Decision-making during societal disruptions

Olivier Rubin,
Department of Social Sciences and Business, Roskilde University,

Evidence-based decision-making is generally lauded as best practice. However, the gathering and interpretation of evidence is often costly and time-consuming. The COVID-19 pandemic has exposed some challenges of evidence-based decision-making during major societal disruptions.

Evidence-based decision-making can be understood as using the best available scientific evidence in a systematic and transparent way. In normal times, evidence-based decision-making will most likely produce valid and robust recommendations. In such settings, causes and effects will often be localized and contained, and past data can easily be translated to current contexts. Decision-makers operate in the realm of “known knows” and are mostly guided by existing best practices. Occasionally, decision-makers might need to gather and analyze additional information. In politics, this could be during the design and implementation of important new reforms. In business, it might be in connection with planned mergers and acquisitions. In these “known unknowns” situations, evidence-based decision-making is integral to charting out the right course.

However, COVID-19 disrupted status quo. It demanded urgency in decision-making whilst at the same time introducing great uncertainties. Little was known about the virus, its vectors of transmission and its health impacts. To this day, many uncertainties remain. Contrast this to the latest pandemic, the swine flu outbreak in 2009, that did not produce the same disruption: pharmaceutical interventions were readily available, and the virus was well-understood.

Evidence-based decision-making during health emergencies prioritizes biomedical science and frequently includes epidemiological data and mathematical modeling. However, faced with incomplete data, predictions were mainly shaped by initial assumptions rather than empirical data. Would the novel COVID-19 behave as a regular seasonal flu, as SARS or something completely different? Accordingly, scientific predictions fell short with many initially underestimating the threat. In Denmark, for example, health authorities officially assessed the risk of domestic COVID-19 cases as low until 25 February when it was elevated to moderate. The first Danish case was detected two days later. Despite this, the health authorities still considered a full epidemic in Denmark low risk.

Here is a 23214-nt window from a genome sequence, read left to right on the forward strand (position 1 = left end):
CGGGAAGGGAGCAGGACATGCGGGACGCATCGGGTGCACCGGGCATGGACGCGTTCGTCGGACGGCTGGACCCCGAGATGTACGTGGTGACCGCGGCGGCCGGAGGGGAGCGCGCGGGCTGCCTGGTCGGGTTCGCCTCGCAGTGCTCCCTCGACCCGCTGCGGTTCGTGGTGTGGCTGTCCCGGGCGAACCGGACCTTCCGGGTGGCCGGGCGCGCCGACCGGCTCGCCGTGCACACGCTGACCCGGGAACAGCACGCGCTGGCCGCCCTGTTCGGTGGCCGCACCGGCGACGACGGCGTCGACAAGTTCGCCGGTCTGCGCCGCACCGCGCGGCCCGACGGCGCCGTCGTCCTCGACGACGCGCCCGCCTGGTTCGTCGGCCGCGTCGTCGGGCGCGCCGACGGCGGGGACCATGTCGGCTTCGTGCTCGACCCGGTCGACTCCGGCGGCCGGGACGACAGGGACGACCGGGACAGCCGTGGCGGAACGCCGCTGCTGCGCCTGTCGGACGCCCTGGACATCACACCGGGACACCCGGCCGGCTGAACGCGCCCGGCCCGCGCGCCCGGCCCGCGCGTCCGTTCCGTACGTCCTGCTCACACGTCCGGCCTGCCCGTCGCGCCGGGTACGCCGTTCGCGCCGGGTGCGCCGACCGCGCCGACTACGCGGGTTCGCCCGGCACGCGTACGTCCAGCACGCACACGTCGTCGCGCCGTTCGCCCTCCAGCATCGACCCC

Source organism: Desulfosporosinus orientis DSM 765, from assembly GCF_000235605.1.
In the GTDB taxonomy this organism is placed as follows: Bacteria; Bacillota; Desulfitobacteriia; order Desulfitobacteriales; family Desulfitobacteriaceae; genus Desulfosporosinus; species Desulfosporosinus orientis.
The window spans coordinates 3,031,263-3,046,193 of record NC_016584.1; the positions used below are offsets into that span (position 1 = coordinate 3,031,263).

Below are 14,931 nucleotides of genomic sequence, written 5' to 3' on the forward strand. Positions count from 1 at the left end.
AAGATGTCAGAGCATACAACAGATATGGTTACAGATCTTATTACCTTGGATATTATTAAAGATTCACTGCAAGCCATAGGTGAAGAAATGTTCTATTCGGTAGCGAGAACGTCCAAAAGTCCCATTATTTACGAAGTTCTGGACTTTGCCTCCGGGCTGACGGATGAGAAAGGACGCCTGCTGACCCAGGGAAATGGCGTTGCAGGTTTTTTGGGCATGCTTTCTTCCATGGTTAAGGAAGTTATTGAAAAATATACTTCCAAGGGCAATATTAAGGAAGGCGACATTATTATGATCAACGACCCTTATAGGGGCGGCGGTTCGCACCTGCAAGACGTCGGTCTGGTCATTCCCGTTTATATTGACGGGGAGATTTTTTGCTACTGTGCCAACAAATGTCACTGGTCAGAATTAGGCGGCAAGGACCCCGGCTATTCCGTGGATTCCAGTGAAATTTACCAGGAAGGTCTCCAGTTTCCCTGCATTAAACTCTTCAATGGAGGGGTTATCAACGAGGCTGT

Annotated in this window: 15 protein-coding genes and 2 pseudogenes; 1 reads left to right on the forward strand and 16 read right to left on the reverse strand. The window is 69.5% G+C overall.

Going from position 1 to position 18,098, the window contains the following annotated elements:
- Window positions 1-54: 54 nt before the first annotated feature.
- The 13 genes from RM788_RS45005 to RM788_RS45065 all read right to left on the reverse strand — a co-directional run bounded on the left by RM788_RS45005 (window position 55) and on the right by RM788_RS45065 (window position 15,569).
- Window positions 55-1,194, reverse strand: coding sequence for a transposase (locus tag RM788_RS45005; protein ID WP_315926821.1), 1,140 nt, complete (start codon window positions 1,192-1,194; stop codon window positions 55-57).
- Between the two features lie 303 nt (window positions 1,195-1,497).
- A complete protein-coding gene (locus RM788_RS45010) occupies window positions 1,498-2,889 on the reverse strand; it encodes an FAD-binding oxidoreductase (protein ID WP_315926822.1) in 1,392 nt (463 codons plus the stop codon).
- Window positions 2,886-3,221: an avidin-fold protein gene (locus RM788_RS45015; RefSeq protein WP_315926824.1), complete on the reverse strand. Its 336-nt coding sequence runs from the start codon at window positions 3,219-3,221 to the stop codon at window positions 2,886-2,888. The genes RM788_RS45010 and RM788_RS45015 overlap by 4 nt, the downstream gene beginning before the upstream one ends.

In other words, there was very little evidence on which to base decision-making. Health experts had to operate in what resembled an “unknown, unknowns” situation characterized by turbulence, incomplete data, and elusive options and objectives. Evidence-based decision-making, therefore, seemed a mirage in the important initial phase of the outbreak. High stakes, uncertainty and urgency are, of course, hallmarks of any major crisis. But in the wake of natural disasters or terrorist attacks, chaos and confusion usually dissipate in a matter of days or week as information gathering, data processing and decision-making regain momentum. The COVID-19 pandemic is unique in that the prolongated crisis keeps generating new complexities and uncertainties.

In the absence of evidence and clear expert advice, political leaders in many countries turned to experience and intuition when making decisions. This is not necessarily bad. Political leaders are familiar with chaos and unpredictability. They are frequently required to assess and weigh risks and opportunities of different decisions under much uncertainty. The decisions they took were often precautionary and not always in accordance with health expert recommendations. The Danish government’s initial decisions of school lockdowns and border closures, for example, were not recommended by the national health agency. Faced with an unknown threat, the natural inclination of political leaders was to reestablish stability, buy time, and focus on what appeared to work rather than seeking the right answers. Naturally, some political leaders were more successful than others. As a general lesson, it appeared that the most effective decision-making processes sought to solicit advice from a broad roaster of experts and practitioners, each contributing with their experience, knowledge, and intuition.

Fortunately, evidence-based decision-making ultimately regains traction even in the face of major disruptions. While great uncertainties persist, new scientific evidence is being produced at unprecedented speeds and volumes. Vaccines have been developed in record time. We are set to curb the outbreak in 2021, which would be a major accomplishment for humankind. Where the Spanish flu in 1918-20 wiped out 3-5 percent of the world’s population, the current COVID-19 pandemic will likely kill less than one permille. Still, there is scope for optimizing decision-making processes, especially for dealing with the initial phases of the next major global disruption that will most likely play out much different than the current one.


Expert article 2976

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